“We started selling online in 1999,” Johns revealed. “We put SnakeGuardz and GameGuard online before anyone else did. It was great when we were the only retailers doing it.”

One issue the store has found with selling boots online is manufacturers have started competing with their own retailers.

“In the past, the manufacturers supplied the boots and the retailers sold them,” Johns recalled. “Nowadays, manufacturers are selling to the public through their websites as well, and they’re selling product for the same price they tell us we have to sell for. As a consumer, when I’m looking at somewhere to buy and I can buy a pair of boots from a retailer I’ve never heard of or direct from the manufacturer for the same price, I’m going to buy them from the manufacturer. It really hurts small retailers.”

Berger’s new 6.5mm 156-gr. Extreme Outer Limits (EOL) Elite Hunter bullets are purpose-built for hunters demanding a heavy-bullet solution for their Creedmoor, PRC, 26 Nosler and other 6.5-caliber long-range hunting platforms.

Finding The Right Setup

The deer hunting situation in Michigan is very different from the one in Texas. In Michigan, different firearms are allowed in different management zones, creating a patchwork of regulations and a wide range of what hunters purchase. This necessitates an inventory of hunting products both deep and wide.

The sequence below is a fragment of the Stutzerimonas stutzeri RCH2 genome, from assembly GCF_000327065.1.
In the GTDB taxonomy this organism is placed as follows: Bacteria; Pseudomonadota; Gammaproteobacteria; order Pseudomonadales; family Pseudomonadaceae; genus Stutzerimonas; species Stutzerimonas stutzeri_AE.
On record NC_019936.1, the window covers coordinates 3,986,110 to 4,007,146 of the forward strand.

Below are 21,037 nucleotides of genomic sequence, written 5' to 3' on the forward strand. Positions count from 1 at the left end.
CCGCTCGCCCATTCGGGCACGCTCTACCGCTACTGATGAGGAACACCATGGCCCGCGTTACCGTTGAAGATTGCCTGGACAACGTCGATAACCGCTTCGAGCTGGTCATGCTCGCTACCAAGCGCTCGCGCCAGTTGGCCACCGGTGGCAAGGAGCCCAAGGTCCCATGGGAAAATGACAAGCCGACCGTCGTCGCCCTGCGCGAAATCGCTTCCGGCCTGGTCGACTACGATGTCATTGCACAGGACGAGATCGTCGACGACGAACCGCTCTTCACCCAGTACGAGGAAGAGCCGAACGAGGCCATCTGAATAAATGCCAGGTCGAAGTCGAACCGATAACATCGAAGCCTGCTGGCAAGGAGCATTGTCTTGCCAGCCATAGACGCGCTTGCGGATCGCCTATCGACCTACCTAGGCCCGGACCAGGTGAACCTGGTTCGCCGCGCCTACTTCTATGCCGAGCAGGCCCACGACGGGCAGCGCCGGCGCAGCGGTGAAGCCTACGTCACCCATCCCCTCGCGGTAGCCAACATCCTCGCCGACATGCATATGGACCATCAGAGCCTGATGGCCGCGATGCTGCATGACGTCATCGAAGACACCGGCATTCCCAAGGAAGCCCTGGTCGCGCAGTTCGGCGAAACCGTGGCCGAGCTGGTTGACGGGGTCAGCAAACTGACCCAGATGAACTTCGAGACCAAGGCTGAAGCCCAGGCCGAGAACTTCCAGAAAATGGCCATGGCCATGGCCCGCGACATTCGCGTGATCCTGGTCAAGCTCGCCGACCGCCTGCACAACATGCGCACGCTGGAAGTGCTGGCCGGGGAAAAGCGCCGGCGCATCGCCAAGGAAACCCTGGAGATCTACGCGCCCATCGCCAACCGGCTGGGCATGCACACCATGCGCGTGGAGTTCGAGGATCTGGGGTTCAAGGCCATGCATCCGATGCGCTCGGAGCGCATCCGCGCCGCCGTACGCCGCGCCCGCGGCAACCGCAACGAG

At Jay’s Sporting Goods in Clare, Mich., Gun Department Manager Jeania Canel shared customers purchase a wide variety of guns.

“Overall, bolt-action rifles are our more popular rifles for deer hunting,” she informed. “Ruger and Savage do well for us in that category.”

“Down here, everyone already has their favorite gun —
unless they’re buying a new caliber. So, they’re putting
new optics on their favorite gun.”

Bill Vancleave, Co-Owner
Outdoor Country
Bishop, Texas

Recent changes in Michigan regulations have meant a change in what hunters purchase.

“What they’re going to buy depends on what zone they’re hunting in,” she said. “Since they opened the shotgun zone to be more geared for straight-wall cartridges, they don’t have to use shotguns anymore. There, you’re talking more single-shot rifles.”

The terrain of the area also affects what people purchase.

“If you’re talking about a farmer who’s hunting open fields, he’s going to go for a bolt-action rifle more capable at greater distances,” Canel advised. “If someone is hunting on state land, or is hunting on private land in a swamp or wooded area, they’re typically going to go with a lever action that shoots a heavier bullet. This way if they’re shooting through brush, the bullet is more stable.”

Selling hunting guns in this environment means finding out what the customer plans to do before you help them select a firearm.